These two mechanics combine to make a game where even if you know precisely how to win as Germany or the Allies in a perfect situation, everything can break down by the middle of the second day.
I like to think about historical games in the old R.G. Collingwood approach to history – “What question is this game trying to answer?”, in other words, what is this game about? Where Combat Mission is about equipment, War in the East is about everything (but mostly geography) and Unity of Command is about supply, Battle of the Bulge is about Time. Now you could argue that all wargames are about time, since most are turn limited and many even adjust victory conditions based on how long the battle is raging. But Battle of the Bulge deals with time not just in game, but player time, making it sort of a pure weird thing.
Battle-wise, Time is crucial here. If the Nazi assault is not quick enough, it could soon get overwhelmed by the coming reinforcements. But the game itself makes no promises that the sun will stand still long enough for that to happen. This isn’t simply a matter of attrition or the odds working against you in a certain encounter and slowing progress – this is an intentional game mechanic that puts pressure on you to take risks that, if they pay off, will force the Allies to take new risks in order to push the Nazi advance back. The Allies can just hold ground or cede a little for a counter attack, but varying the number of turns throws the entire calculation off balance.
And if there is a better analogy for the panicking during the Winter of 1944 around Bastogne, than I haven’t found it.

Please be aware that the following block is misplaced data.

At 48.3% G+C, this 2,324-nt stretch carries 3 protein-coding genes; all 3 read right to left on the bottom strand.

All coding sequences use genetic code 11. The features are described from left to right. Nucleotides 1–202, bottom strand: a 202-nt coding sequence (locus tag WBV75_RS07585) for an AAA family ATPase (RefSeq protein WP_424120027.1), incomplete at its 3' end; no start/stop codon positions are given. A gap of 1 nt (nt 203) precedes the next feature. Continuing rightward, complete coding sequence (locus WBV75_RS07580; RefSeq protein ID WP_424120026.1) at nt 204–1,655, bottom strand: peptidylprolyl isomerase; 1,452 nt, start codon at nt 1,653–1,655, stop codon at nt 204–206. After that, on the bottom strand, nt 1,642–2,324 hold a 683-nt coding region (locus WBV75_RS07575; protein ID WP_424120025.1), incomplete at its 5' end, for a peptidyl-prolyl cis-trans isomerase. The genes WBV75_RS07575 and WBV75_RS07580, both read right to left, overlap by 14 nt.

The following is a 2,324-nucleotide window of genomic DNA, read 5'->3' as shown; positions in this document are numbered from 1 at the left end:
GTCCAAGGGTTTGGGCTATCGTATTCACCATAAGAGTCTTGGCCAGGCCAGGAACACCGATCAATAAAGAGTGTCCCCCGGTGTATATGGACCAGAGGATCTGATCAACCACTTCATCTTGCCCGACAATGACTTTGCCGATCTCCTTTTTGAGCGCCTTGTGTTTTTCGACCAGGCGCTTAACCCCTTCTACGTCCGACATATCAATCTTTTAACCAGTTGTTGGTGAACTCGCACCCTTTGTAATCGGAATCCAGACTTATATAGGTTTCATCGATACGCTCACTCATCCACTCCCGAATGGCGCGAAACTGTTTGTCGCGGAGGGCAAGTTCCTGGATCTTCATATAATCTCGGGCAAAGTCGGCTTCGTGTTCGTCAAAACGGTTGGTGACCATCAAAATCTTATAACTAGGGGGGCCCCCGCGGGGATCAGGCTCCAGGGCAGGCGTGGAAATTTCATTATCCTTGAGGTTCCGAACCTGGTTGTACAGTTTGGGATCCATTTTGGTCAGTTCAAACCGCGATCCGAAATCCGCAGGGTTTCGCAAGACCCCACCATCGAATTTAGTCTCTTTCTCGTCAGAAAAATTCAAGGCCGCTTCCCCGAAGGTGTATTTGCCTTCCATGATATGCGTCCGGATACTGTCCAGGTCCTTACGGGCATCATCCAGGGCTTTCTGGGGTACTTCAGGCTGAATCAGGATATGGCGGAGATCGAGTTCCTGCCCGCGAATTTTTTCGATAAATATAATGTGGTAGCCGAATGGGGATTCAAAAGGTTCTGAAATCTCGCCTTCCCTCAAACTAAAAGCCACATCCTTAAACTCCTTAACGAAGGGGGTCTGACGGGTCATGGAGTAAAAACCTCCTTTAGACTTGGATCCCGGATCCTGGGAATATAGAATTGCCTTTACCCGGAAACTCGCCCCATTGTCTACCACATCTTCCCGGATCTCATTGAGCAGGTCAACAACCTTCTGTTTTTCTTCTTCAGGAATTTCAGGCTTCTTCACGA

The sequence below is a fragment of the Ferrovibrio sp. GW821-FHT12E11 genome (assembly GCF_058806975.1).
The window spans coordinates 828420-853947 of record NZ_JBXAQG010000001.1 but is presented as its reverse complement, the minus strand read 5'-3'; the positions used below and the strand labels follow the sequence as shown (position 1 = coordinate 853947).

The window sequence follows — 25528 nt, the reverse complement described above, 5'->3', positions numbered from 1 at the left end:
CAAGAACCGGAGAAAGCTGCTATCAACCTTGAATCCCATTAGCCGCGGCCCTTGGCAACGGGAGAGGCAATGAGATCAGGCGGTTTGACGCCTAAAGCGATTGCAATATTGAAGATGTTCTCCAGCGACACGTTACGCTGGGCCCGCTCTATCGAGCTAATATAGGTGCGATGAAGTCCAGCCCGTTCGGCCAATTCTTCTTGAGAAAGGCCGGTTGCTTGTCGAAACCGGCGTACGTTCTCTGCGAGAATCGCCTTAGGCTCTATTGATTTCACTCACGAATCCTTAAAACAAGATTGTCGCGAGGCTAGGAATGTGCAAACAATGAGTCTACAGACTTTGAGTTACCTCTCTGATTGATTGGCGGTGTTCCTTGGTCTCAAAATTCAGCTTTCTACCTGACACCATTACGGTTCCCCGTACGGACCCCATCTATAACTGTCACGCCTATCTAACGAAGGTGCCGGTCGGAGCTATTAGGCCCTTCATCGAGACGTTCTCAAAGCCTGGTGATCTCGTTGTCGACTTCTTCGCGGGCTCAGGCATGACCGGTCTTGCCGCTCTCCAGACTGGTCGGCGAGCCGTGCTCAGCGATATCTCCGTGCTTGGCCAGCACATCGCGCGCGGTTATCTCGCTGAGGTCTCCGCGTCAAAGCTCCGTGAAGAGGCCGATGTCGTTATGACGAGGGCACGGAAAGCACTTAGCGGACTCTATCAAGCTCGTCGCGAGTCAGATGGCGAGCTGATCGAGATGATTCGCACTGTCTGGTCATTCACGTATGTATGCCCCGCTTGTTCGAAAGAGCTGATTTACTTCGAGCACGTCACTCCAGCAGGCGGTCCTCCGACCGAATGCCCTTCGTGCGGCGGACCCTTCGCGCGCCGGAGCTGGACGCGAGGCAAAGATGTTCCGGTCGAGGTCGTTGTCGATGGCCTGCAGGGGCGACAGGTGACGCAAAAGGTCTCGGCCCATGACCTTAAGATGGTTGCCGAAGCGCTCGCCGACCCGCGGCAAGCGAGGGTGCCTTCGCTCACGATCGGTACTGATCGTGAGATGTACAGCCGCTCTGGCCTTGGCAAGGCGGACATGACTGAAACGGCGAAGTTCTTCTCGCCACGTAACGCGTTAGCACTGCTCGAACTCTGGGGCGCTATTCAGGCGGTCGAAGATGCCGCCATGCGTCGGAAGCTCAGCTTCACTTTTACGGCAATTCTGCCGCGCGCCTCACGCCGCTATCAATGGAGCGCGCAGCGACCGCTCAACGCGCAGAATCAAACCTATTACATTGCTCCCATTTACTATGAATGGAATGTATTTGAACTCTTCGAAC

For the player, this variability ensures that a game with only two scenarios and four AI opponents is still a wise investment of time and money since it is not a wargame puzzle that can necessarily be cracked. The German opening is certainly free for Best Practices Analysis, but as the sectors fall and the number of units expand, the fact you don’t know if you have five turns or eight turns the next day becomes very game changing information.
This is also the kind of game that could really only be designed with the iPad in mind. Doing it for the PC would lead to feature creep very quickly and PC wargamers have come to expect things to be bigger and broader there. It’s not an unreasonable expectation. But the modest size of the iPad screen makes every sector of real estate important, the UI crystal clear (this is a well-documented game) and adjusts expectations to the right size.
Now, to be clear, I am NOT saying that this is a good wargame “for an iPad wargame”. I am saying that it is so unlike most of the wargames you find on the PC that if a studio made up of nobodies did this game in Flash, I doubt anybody would notice the brilliant blend of mechanics and theme.
And it manages to capture the theme of the battle without slavish devotion to unit names or map details or even great sounds. Shenandoah has simply presented the battle as a problem to be solved: One side needs to do something, the other side needs to stop them. The time pressures at the historical battle make it perfect for a quick moving challenge that is about mobility and firepower, maneuver and last stands.
It’s depressing that 10 bucks is considered premium pricing on the Apple store. But that is a premium price for a premium product.